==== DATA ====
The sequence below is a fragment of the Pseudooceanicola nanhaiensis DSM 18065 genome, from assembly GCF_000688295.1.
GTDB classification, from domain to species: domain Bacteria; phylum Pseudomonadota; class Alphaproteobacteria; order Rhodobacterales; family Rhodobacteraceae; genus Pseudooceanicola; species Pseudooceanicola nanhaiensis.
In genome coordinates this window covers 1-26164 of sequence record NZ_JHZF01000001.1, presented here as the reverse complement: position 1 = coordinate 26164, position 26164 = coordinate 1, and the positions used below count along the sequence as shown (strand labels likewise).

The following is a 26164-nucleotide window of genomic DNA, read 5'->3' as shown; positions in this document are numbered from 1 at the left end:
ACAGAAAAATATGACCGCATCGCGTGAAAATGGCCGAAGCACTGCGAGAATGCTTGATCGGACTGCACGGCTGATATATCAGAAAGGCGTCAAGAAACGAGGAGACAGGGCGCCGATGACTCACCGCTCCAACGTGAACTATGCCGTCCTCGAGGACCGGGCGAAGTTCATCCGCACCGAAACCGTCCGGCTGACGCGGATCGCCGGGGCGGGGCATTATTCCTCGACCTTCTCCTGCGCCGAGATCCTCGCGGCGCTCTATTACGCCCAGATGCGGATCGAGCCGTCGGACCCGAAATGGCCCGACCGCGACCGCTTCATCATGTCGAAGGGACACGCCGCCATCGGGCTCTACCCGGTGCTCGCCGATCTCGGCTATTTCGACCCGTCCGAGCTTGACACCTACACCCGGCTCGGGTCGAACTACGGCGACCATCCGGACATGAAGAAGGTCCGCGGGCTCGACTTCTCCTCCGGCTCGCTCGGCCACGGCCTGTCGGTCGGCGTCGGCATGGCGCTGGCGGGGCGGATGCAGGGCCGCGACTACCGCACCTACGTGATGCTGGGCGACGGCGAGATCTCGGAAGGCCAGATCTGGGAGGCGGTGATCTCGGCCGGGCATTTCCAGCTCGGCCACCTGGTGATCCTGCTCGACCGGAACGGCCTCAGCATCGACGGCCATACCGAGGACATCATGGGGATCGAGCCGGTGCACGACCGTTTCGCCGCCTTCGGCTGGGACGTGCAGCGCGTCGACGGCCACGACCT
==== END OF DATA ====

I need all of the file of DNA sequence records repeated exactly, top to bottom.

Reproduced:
The sequence below is a fragment of the Pseudooceanicola nanhaiensis DSM 18065 genome, from assembly GCF_000688295.1.
GTDB classification, from domain to species: domain Bacteria; phylum Pseudomonadota; class Alphaproteobacteria; order Rhodobacterales; family Rhodobacteraceae; genus Pseudooceanicola; species Pseudooceanicola nanhaiensis.
In genome coordinates this window covers 1-26164 of sequence record NZ_JHZF01000001.1, presented here as the reverse complement: position 1 = coordinate 26164, position 26164 = coordinate 1, and the positions used below count along the sequence as shown (strand labels likewise).

The following is a 26164-nucleotide window of genomic DNA, read 5'->3' as shown; positions in this document are numbered from 1 at the left end:
ACAGAAAAATATGACCGCATCGCGTGAAAATGGCCGAAGCACTGCGAGAATGCTTGATCGGACTGCACGGCTGATATATCAGAAAGGCGTCAAGAAACGAGGAGACAGGGCGCCGATGACTCACCGCTCCAACGTGAACTATGCCGTCCTCGAGGACCGGGCGAAGTTCATCCGCACCGAAACCGTCCGGCTGACGCGGATCGCCGGGGCGGGGCATTATTCCTCGACCTTCTCCTGCGCCGAGATCCTCGCGGCGCTCTATTACGCCCAGATGCGGATCGAGCCGTCGGACCCGAAATGGCCCGACCGCGACCGCTTCATCATGTCGAAGGGACACGCCGCCATCGGGCTCTACCCGGTGCTCGCCGATCTCGGCTATTTCGACCCGTCCGAGCTTGACACCTACACCCGGCTCGGGTCGAACTACGGCGACCATCCGGACATGAAGAAGGTCCGCGGGCTCGACTTCTCCTCCGGCTCGCTCGGCCACGGCCTGTCGGTCGGCGTCGGCATGGCGCTGGCGGGGCGGATGCAGGGCCGCGACTACCGCACCTACGTGATGCTGGGCGACGGCGAGATCTCGGAAGGCCAGATCTGGGAGGCGGTGATCTCGGCCGGGCATTTCCAGCTCGGCCACCTGGTGATCCTGCTCGACCGGAACGGCCTCAGCATCGACGGCCATACCGAGGACATCATGGGGATCGAGCCGGTGCACGACCGTTTCGCCGCCTTCGGCTGGGACGTGCAGCGCGTCGACGGCCACGACCT